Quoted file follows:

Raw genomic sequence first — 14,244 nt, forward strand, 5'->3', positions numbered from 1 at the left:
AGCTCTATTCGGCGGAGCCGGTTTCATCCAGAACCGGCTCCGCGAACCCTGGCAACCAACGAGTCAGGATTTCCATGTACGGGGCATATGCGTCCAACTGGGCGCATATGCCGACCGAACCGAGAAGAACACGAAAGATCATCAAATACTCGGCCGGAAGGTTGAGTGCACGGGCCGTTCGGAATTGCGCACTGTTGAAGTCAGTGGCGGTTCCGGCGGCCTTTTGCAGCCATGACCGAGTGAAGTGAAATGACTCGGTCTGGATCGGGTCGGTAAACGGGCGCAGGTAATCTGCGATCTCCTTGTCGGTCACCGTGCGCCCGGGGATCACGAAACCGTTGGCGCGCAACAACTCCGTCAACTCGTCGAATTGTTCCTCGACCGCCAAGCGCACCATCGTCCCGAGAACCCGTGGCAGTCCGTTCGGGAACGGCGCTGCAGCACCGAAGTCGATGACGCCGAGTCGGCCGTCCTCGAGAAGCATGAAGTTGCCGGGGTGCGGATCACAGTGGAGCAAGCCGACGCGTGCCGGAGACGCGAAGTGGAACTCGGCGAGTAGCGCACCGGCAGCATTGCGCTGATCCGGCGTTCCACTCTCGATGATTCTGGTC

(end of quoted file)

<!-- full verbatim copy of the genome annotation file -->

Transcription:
Raw genomic sequence first — 14,244 nt, forward strand, 5'->3', positions numbered from 1 at the left:
AGCTCTATTCGGCGGAGCCGGTTTCATCCAGAACCGGCTCCGCGAACCCTGGCAACCAACGAGTCAGGATTTCCATGTACGGGGCATATGCGTCCAACTGGGCGCATATGCCGACCGAACCGAGAAGAACACGAAAGATCATCAAATACTCGGCCGGAAGGTTGAGTGCACGGGCCGTTCGGAATTGCGCACTGTTGAAGTCAGTGGCGGTTCCGGCGGCCTTTTGCAGCCATGACCGAGTGAAGTGAAATGACTCGGTCTGGATCGGGTCGGTAAACGGGCGCAGGTAATCTGCGATCTCCTTGTCGGTCACCGTGCGCCCGGGGATCACGAAACCGTTGGCGCGCAACAACTCCGTCAACTCGTCGAATTGTTCCTCGACCGCCAAGCGCACCATCGTCCCGAGAACCCGTGGCAGTCCGTTCGGGAACGGCGCTGCAGCACCGAAGTCGATGACGCCGAGTCGGCCGTCCTCGAGAAGCATGAAGTTGCCGGGGTGCGGATCACAGTGGAGCAAGCCGACGCGTGCCGGAGACGCGAAGTGGAACTCGGCGAGTAGCGCACCGGCAGCATTGCGCTGATCCGGCGTTCCACTCTCGATGATTCTGGTC